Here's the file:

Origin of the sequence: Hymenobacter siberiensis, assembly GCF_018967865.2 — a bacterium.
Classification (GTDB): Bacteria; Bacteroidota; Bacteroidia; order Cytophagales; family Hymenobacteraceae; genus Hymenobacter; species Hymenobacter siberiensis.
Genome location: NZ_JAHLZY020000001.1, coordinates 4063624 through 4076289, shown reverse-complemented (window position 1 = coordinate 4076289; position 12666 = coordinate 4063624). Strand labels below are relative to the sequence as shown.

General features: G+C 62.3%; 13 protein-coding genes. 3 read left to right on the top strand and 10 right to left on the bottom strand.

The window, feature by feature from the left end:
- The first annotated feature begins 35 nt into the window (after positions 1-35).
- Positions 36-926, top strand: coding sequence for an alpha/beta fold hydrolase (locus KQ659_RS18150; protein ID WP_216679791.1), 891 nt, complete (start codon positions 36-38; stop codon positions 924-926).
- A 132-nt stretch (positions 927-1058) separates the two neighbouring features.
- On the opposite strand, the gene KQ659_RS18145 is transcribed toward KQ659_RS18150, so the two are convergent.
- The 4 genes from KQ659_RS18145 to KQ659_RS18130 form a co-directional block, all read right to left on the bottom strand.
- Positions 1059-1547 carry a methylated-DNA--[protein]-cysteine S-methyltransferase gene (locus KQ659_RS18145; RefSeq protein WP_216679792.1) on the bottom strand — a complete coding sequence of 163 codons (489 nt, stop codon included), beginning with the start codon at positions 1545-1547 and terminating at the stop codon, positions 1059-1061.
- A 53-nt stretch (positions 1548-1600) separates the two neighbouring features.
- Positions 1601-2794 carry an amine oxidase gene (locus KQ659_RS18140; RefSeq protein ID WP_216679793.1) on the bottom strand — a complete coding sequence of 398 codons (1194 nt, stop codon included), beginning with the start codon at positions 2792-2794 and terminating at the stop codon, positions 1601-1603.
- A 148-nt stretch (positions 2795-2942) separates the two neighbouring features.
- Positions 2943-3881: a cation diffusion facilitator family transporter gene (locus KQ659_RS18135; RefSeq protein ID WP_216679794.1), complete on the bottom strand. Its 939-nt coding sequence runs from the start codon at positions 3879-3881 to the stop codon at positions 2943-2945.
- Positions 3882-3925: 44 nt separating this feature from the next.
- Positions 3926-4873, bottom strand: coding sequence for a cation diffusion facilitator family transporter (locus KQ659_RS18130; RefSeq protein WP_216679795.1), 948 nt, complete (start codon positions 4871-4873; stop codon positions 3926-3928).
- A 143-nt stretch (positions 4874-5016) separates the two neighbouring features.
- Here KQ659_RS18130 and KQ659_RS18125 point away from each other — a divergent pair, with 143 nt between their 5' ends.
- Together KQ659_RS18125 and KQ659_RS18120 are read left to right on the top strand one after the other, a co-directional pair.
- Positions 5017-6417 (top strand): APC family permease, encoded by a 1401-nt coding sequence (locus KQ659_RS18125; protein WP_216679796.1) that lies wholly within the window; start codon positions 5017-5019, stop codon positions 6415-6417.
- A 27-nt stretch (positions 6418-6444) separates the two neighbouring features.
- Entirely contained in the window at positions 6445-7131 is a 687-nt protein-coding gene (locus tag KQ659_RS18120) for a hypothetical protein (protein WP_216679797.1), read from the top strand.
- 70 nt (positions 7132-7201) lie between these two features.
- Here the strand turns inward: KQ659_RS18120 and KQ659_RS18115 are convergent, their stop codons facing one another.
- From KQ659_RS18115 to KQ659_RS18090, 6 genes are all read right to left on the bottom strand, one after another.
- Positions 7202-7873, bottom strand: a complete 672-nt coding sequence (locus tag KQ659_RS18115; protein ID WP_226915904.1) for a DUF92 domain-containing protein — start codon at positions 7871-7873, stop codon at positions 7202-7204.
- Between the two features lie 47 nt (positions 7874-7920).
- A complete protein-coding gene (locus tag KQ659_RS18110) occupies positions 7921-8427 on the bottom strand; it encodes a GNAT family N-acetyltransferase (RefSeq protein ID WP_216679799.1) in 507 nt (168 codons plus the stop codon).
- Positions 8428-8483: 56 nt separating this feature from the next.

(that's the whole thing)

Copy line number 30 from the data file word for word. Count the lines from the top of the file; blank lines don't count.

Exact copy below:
- Positions 8428-8483: 56 nt separating this feature from the next.